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Journal Article

Cell polarization, a crucial process in fungal defence


Schmelzer,  E.
Central Microscopy, MPI for Plant Breeding Research, Max Planck Society;
Dept. of Biochemistry (Klaus Hahlbrock), MPI for Plant Breeding Research, Max Planck Society;

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Schmelzer, E. (2002). Cell polarization, a crucial process in fungal defence. Trends in Plant Science, 7(9), 411-415.

Cite as: http://hdl.handle.net/11858/00-001M-0000-0012-3D98-1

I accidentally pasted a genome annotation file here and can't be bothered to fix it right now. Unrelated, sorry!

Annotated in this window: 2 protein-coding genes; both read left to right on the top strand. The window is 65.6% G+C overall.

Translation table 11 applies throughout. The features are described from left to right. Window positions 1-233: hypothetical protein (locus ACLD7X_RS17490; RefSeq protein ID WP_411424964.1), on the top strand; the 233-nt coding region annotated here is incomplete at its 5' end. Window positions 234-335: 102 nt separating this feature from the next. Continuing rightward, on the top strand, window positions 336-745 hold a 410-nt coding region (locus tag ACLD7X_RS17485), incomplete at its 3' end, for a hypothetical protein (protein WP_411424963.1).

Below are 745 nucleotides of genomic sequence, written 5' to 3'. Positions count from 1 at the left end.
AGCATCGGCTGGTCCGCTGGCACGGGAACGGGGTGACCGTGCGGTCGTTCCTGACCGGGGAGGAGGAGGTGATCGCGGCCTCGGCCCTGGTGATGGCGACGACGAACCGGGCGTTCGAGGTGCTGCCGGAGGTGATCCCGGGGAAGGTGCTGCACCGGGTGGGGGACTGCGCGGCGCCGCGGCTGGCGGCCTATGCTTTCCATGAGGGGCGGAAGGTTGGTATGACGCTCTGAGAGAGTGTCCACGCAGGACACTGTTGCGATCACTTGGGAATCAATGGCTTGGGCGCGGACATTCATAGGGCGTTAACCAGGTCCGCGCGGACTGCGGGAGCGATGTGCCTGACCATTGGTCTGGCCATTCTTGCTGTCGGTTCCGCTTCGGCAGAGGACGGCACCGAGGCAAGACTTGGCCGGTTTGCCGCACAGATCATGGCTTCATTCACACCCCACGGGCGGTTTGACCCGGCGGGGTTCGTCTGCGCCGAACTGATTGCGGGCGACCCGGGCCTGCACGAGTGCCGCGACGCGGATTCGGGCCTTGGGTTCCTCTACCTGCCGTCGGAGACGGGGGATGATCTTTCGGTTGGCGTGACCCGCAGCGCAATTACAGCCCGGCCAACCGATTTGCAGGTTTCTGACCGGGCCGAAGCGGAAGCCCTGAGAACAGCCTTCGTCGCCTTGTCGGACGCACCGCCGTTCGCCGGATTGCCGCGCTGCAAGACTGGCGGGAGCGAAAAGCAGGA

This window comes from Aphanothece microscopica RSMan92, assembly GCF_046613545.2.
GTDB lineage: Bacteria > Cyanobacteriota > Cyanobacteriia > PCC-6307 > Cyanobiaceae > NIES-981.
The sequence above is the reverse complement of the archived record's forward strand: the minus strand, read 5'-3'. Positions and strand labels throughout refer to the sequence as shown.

Plant cells responding to fungal attack undergo large morphological alterations, along with rapid and extensive metabolic reprogramming. Cytological analysis of single infected plant cells revealed a large complexity of interdependent, rapid and dynamic changes of a multitude of cellular components. Among these changes are major rearrangements of the cytoskeleton, translocation of cytoplasm and of the cell nucleus to the fungal penetration site, and local apposition of barrier material around this site, which results in massive cell-wall reinforcement. If this first line of defence is overcome by the pathogen, in many cases, it is followed by hypersensitive plant cell death, which stops growth of the penetrating fungus and finally leads to its death. The speed and magnitude of the initial defence response appear to be crucial to plant disease resistance.